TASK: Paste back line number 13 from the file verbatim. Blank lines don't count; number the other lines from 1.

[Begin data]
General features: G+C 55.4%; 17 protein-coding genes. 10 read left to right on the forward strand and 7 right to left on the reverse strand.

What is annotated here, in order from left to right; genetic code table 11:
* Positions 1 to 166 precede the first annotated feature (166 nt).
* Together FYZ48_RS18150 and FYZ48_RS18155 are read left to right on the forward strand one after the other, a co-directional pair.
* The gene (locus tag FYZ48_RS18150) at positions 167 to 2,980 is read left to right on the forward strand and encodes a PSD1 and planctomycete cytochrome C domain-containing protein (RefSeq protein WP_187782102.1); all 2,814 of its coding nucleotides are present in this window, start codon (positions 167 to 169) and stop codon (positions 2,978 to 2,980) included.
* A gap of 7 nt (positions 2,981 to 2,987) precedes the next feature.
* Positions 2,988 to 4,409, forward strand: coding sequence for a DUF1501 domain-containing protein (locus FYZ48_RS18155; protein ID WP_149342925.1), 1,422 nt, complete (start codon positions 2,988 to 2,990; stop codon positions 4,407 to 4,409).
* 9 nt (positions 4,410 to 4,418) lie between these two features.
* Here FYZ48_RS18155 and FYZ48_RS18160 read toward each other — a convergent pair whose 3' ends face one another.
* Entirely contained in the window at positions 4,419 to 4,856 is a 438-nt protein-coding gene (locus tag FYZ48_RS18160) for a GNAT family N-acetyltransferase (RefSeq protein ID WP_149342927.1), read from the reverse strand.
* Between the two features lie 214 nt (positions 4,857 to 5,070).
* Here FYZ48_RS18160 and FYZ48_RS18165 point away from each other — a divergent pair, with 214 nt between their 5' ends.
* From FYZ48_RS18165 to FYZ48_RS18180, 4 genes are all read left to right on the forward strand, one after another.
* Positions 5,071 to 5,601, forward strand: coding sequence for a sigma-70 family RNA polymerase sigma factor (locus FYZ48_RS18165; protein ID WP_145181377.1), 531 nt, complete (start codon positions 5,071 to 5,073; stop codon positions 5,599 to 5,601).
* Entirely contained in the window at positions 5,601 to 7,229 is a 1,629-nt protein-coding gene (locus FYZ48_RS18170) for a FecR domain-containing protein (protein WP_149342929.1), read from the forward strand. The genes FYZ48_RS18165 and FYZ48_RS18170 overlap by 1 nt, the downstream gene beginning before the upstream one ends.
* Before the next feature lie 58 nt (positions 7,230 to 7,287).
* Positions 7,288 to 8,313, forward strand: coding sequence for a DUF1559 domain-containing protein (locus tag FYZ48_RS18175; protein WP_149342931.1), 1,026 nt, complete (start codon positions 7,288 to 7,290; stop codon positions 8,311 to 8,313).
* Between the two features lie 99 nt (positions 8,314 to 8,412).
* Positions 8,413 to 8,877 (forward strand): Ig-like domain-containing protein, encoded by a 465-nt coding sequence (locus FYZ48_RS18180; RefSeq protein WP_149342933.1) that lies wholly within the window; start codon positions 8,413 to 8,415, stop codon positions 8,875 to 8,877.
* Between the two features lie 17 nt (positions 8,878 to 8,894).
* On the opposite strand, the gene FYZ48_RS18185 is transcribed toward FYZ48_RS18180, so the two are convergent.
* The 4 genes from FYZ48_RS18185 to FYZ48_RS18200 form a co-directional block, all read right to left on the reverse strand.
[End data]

* From FYZ48_RS18165 to FYZ48_RS18180, 4 genes are all read left to right on the forward strand, one after another.